Welcome to the Penn State Anatomy Graduate Program
The Program on Education in Human Structure at Penn State's College of Medicine offers training programs leading to Masters (M.S.) or Doctoral (Ph.D.) degrees in Anatomy for individuals interested in acquiring advanced training in the anatomical sciences. The Anatomy Masters Program is a two-year course of study, with an emphasis in preparing students for further professional education (e.g., medicine, dentistry and osteopathy). The Doctoral Degree provides an opportunity for students who want to pursue an academic career in the biological sciences to acquire specialty training and teaching experience.
In addition to the traditional areas of study including gross anatomy, histology, human embryology and neuroanatomy, the curriculum will include core courses in cell biology, systems biology, biochemistry and physiology. Both MS and Ph.D. tracks require that each student will conduct original research under the supervision of a faculty member culminating in the oral defense of a written thesis. Ph.D. students have the opportunity to gain teaching experience in the medical gross anatomy course and/or neuroanatomy course.
Graduation- May 19, 2013
Congratulations to the following students:
Master of Science
Zachary Reagan- Susquehanna University
Jaron Schaumberg- The University of Vermont
Shane R. Specht- Lebanon Valley College
Tiaosi Xing- Guangdong Medical College
Chen Yang- Shanghai University of Sport
Doctor of Philosophy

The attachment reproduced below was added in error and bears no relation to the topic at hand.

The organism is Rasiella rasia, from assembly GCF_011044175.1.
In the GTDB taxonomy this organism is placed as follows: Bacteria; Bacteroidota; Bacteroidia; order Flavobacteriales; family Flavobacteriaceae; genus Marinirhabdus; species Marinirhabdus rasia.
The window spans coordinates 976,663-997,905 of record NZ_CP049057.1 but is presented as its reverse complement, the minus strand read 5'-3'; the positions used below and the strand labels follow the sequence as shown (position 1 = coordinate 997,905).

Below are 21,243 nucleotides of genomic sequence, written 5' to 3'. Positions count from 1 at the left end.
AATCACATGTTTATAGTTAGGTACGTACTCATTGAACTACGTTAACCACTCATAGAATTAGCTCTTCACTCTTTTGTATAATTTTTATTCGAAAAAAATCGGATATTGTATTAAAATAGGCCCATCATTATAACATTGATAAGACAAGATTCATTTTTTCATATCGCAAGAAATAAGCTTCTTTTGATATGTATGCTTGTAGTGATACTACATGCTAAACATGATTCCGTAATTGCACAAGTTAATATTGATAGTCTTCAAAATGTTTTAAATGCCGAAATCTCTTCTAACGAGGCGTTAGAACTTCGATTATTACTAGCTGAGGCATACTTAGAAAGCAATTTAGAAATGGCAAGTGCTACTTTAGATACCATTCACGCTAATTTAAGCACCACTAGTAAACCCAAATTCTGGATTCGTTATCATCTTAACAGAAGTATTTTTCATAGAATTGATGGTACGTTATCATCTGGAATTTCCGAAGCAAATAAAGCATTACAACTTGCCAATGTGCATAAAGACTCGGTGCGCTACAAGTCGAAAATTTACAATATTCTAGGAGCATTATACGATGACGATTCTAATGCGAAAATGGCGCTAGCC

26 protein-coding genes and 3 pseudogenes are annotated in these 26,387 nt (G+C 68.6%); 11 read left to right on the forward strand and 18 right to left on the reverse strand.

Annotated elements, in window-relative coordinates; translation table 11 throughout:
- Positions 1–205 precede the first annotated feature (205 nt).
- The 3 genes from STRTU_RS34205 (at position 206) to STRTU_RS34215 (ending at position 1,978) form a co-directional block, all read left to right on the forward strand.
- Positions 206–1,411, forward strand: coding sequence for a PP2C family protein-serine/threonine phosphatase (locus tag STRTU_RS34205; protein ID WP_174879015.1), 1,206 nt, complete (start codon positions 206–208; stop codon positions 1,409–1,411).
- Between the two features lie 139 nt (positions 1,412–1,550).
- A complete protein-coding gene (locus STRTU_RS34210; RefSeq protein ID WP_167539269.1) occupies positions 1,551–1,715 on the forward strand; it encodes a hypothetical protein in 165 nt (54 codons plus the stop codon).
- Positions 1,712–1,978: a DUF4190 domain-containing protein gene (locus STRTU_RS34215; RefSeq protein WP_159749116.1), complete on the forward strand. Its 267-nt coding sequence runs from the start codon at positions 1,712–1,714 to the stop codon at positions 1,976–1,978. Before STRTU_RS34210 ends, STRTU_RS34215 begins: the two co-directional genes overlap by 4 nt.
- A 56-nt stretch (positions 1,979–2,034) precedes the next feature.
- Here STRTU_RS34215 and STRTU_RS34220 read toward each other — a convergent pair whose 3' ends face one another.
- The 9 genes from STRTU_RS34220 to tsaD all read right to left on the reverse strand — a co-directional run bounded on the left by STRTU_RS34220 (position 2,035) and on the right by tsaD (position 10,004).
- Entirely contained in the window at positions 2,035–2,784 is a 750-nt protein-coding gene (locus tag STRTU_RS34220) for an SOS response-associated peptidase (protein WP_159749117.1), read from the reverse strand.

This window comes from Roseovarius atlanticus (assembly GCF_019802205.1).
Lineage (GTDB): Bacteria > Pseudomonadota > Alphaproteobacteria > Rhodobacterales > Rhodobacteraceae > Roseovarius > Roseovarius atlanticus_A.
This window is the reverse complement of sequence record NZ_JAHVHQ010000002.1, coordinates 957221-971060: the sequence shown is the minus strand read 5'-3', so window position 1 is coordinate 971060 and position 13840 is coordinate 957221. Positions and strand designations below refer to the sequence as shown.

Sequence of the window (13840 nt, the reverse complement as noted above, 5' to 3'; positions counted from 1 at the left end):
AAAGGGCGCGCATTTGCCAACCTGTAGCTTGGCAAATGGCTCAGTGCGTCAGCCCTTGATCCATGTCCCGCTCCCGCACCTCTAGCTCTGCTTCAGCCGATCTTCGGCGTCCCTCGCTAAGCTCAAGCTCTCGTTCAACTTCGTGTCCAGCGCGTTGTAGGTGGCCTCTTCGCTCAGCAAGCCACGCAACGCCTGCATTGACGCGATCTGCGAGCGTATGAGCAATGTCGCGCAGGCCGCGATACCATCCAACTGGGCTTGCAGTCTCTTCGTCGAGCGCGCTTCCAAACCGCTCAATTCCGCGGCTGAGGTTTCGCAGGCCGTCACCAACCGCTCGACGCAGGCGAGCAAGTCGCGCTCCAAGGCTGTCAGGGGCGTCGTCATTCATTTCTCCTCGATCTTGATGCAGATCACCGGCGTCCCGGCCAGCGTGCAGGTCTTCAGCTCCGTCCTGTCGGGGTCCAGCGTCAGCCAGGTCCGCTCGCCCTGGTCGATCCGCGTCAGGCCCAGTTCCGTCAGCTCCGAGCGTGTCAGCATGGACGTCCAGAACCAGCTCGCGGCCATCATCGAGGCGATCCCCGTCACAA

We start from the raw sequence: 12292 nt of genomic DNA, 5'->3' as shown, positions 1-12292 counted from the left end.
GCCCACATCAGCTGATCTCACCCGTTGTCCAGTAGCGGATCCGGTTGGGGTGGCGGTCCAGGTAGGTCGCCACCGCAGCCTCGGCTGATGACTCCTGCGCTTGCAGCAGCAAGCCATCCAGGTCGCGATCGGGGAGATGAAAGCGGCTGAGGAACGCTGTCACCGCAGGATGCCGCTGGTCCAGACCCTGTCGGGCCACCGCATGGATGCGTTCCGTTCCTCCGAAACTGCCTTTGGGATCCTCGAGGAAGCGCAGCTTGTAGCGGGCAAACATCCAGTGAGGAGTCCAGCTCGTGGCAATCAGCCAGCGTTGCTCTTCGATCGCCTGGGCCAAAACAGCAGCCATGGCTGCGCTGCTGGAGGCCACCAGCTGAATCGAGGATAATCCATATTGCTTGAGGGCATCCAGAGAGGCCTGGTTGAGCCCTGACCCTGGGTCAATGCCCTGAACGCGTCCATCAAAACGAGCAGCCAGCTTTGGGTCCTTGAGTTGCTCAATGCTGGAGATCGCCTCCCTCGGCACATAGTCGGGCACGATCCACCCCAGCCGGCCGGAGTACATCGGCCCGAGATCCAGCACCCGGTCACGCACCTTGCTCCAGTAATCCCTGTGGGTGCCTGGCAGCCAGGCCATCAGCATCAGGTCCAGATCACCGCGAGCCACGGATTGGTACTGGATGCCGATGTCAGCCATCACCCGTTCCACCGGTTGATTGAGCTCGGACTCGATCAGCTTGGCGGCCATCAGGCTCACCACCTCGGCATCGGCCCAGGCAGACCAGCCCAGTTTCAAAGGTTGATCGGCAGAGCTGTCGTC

Anna M. Campbell- University of Alaska
Penn State College of Medicine welcomed the graduate students pursuing degrees on Friday, August 23, 2013 with the Graduate Student Oath Ceremony. The Graduate Student Oath was formally adopted by GSA in Spring 2009.
Welcome Anatomy Students -Entering Fall 2013
Daniel Cawley- Georgia State University
Lina Jamis-Georgetown University
Michael Ludwig-Lycoming College
Caitlin McMenamin-James Madison University
Beth Worley-Millersville University
CONGRATULATIONS TO AMANDA TROY, Ph.D. Candidate in Anatomy
Amanda was selected to receive the College of Medicine Class of 1971 Endowed Scholarship. The accomplishments of these students consist of scholarly excellence, research achievements and participation in humanistic and community activities.
Ms. Troy was recognized at the Fall Convocation and Awards Ceremony, on September 20, 2013 in the Junker Auditorium.
RESEARCH EXCELLENCE AWARD
Emily M. Swartz won the 2013 Michael Goldberger Research Excellence Award, presented by the National Neurotrauma Society. She is a student of Dr. Gregory M. Holmes, Associate Professor of Neural and Behavioral Sciences. Swartz's research is on gastrointestinal function following spinal cord injury. Her research suggests that the loss of normal function in the blood vessels after a spinal cord injury leads to a loss of adequate blood flow to the digestive tract. An inflammatory response develops from this lack of blood flow, which triggers a cascade of problems that reduce digestive function. Swartz's abstract was one of twenty selected nationally. She was then judged on an oral presentation of her work at the Annual National Neurotrauma Society Meeting that was held in August in Nashville, Tennessee. The top four students receive awards named after neuroscientists who have made significant contributions to the field of neurotrauma. It is fitting that Swartz won the Michael Goldberger award. This award is awarded on score, not by field of investigation. The late Goldberger was himself a scientist with an interest in spinal cord injury. The other three awards presented honor traumatic brain injury specialists. Swartz said the award was a moment of reflection. "Research can be both frustrating and rewarding at the same time: negative data is still data, hard work is never enough work, collaboration is essential to succeeding," Swartz said. "This award taught me all of those things in one brief moment. The National Institutes of Health and the Congressionally Directed Medical Research Program of the Department of Defense fund Dr. Holmes' research.
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